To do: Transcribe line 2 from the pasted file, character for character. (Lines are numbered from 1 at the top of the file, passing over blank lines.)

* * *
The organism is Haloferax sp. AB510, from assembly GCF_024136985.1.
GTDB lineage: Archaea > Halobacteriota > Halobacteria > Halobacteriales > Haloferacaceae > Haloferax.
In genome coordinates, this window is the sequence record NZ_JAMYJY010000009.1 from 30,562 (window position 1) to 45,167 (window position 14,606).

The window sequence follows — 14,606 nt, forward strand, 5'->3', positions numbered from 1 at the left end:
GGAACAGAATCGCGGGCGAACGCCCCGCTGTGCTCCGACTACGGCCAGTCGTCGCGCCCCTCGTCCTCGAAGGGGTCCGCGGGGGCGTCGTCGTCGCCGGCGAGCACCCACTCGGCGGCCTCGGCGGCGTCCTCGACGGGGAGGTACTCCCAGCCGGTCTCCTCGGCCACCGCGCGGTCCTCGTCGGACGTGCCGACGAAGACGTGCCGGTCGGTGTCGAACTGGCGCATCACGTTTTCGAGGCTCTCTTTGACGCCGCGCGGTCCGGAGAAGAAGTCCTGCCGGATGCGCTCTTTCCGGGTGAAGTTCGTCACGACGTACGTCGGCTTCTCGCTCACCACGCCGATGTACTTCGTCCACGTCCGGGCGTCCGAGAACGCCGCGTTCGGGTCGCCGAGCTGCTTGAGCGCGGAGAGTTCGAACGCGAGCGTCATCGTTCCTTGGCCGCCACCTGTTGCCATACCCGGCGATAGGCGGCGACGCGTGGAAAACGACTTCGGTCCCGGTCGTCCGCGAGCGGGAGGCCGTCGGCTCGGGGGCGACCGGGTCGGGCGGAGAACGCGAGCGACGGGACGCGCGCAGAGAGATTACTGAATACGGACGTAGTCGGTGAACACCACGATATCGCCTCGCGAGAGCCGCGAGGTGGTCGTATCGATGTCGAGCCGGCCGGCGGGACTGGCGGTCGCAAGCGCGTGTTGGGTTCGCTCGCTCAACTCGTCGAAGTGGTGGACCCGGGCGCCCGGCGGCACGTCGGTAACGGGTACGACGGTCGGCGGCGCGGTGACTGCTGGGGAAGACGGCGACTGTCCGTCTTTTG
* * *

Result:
GTDB lineage: Archaea > Halobacteriota > Halobacteria > Halobacteriales > Haloferacaceae > Haloferax.